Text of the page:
5 Common Piercing Mistakes
FAQ vs. Do Not Do
In my last piercing hub, I answered the most common questions we would get asked about piercings. This one is a little different; these are still things you should know before you get a piercing, but, more specifically, these are things you absolutely should not do if you want a happy piercing.
1. Do Not Do It Yourself!
I beg you, I implore you, I will get on my knees and grovel for you to not do it yourself or get a friend to do it. I ask you this as someone who pierced my nose with a safety pin and as someone who has seen the nightmare of self-piercing many, many times at work. About once a week, we would have to fix, take out or sometimes cut out a self-done piercing. So, I assure you, I know what I'm talking about, here!
There are countless reasons not to pierce yourself, but here are the big ones:
- You will not be in a sterile environment. And no, wiping things down with alcohol doesn't count. Piercing shops use chemicals that kill 99% of all diseases in 1 minute. Alcohol is merely a disinfectant, meaning it does not kill all pathogens. Sterility is absolutely vital when getting a piercing, as it greatly minimizes the chances of getting an infection, or even a disease!
- Trained professionals know how deep to pierce, where to place it, how much it will swell, and all sorts of other things that you cannot be sure of. All of these things are very important in getting a safe and nice looking piercing.
- Your tools won't be clean. You do not have the equipment to sterilize the needle, the jewelry or the clamps that will be used. Again, alcohol isn't good enough!
2. Do Not Go To The Mall
Often, people would come in and ask how much it cost for ear piercing. $50. But, you can get it done at the mall for $20! Easy decision, right? Wrong.
Piercings done at the mall are done by a non-professional (some take a training seminar that lasts from 2 days to 2 weeks, and some just watch a video! Piercers apprentice for months.) with a piercing gun. What's wrong with the gun? Well, everything.
- Piercing guns cannot be sterilized. The sterilization process involves extreme heat, and piercing guns are plastic. They would melt if they were put in an autoclave. Sterile equipment is extremely important. Think about it -- the person who got pierced before you may have had an infection or contagious disease, and now you are about to get a piece of jewelry that has been in that same gun, shot through your body.
- Piercing guns cause more trauma to your ears. There is no sharp end on them -- they are literally shooting the jewelry into your ear. This means no clean incision has been made, making your risk of slow healing, pain and bad scarring much higher.
Non-professional piercers do not know the risks associated with piercing, nor do they take the proper steps before piercing you to ensure everything is clean. They can't -- the layout of a mall shop doesn't allow for sterilization.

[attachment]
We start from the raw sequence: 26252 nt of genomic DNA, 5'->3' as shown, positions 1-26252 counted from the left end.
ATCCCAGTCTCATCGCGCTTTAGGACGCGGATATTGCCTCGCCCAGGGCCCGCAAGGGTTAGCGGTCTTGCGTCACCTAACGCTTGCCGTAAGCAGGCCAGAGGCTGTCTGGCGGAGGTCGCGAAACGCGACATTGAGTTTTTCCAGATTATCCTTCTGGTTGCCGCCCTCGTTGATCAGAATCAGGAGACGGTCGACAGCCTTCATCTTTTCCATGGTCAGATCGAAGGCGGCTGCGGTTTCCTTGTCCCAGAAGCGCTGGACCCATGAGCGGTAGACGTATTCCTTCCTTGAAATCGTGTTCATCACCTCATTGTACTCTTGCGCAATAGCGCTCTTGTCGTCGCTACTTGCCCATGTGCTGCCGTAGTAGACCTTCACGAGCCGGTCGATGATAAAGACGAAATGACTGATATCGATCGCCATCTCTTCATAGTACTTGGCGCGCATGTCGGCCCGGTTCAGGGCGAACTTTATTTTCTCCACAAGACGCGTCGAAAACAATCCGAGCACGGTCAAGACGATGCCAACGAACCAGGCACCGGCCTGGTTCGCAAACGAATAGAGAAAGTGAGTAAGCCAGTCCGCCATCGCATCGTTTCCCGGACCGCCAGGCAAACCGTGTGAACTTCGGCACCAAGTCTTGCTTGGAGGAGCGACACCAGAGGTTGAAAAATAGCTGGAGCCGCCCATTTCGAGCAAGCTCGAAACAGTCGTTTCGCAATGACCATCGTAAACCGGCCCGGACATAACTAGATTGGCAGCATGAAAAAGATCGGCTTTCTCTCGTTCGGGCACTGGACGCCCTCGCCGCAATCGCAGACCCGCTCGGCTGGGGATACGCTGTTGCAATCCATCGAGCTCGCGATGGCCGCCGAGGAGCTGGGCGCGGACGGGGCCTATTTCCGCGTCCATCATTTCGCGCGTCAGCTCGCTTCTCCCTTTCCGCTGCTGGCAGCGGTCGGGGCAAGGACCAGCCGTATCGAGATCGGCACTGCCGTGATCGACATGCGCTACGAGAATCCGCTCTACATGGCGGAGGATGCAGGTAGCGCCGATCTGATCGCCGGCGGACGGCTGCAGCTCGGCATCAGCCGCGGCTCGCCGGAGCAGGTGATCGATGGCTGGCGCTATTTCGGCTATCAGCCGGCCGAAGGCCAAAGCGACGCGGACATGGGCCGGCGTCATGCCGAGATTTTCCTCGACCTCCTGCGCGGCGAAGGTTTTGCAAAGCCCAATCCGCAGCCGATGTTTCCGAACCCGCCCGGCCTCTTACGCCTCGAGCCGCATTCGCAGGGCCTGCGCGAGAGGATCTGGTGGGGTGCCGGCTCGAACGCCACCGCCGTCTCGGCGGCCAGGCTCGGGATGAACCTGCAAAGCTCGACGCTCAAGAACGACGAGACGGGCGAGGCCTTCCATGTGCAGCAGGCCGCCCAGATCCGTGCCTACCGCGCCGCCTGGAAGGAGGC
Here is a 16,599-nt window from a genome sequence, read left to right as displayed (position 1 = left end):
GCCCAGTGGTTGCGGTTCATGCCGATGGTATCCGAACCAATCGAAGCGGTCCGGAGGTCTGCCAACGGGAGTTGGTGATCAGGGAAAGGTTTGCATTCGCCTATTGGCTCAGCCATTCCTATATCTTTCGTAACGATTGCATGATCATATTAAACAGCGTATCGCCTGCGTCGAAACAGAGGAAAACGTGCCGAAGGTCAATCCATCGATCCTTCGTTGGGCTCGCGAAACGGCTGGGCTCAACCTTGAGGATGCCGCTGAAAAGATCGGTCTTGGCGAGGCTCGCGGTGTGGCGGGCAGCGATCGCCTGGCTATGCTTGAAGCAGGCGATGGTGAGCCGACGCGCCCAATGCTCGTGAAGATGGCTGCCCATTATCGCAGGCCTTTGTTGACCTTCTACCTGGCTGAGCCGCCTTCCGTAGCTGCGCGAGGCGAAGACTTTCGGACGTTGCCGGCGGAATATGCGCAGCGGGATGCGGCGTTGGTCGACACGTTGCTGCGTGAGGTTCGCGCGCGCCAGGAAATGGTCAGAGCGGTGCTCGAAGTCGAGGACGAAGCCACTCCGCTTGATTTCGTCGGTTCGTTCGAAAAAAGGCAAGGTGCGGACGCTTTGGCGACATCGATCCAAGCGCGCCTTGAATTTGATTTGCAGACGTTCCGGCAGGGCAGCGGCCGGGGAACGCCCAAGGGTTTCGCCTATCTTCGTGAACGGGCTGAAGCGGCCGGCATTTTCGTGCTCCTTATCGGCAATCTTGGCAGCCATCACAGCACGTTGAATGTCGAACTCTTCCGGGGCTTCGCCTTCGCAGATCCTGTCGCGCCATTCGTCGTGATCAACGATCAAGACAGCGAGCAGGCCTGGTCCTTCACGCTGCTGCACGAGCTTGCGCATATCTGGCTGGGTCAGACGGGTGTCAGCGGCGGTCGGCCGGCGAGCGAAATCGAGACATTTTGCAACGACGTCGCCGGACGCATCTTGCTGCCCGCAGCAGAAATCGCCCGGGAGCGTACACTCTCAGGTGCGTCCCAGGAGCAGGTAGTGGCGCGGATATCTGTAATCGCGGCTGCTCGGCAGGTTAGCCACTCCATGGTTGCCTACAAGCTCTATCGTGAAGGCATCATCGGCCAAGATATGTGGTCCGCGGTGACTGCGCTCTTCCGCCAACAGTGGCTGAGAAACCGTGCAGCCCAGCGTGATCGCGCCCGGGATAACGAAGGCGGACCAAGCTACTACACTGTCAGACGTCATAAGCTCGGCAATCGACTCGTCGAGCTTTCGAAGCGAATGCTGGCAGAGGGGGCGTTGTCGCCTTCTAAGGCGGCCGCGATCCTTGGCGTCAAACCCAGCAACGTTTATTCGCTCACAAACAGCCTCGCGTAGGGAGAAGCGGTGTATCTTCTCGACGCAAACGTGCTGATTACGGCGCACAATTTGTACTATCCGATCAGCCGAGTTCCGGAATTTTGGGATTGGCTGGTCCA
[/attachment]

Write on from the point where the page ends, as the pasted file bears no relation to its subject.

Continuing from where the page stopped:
Malls also do not offer appropriate aftercare. While shops differ on what they offer, the one thing all professionals agree on is to not use alcohols, which is exactly what most mall shops will give you. They may also give you antiseptic wash. Both will dry out your skin terribly and prolong the healing period.
3. Do Not Play With It
Once you've been pierced, you may be tempted to play with it. It's new, afterall, and you're excited about it! There are even people who still believe that you should turn your new piercing while it's healing. Don't!
Besides keeping it clean, the best aftercare is to do nothing. Don't touch it, don't play with it, don't turn it. The less you mess with it, the faster it will heal and the happier it will be. Every time you move it, you are making that wound fresh again. Leave it alone and it will heal all by itself.
4. Do Not Change It Too Soon
Because starter jewelry can be plain to look at, people are often tempted to change it right away. What they forget is that there are good reasons we use that jewelry in a fresh piercing. Jewelry that is colored or has jewels can't be properly sterilized, and you want sterile jewelry in a piercing that isn't yet healed. Jewels can also be bacteria traps -- when you're healing, lymph will come out (that's the crusty stuff around your piercing) and if you're wearing a jewel, it will stick to it, making it far harder to keep clean. Starter jewelry is plain for a reason -- it's sterile and easy to keep clean. Make sure to leave it in for a minimum of 3 weeks; even longer is better.
5. Do Not Listen To Your Friends
I know, I know. They're your friends, and some of them have probably been pierced many times. They sound like they know what they're talking about, and they very well might! The problem is, everyone is different, so what happens to one person may not happen to another. If you have any questions or concerns about your piercing, go talk to the piercer who did it. They are trained to recognize problems and can often take care of any issues it may be having. They can also help you change your jewelry, assist you with aftercare and sterilize your own jewelry.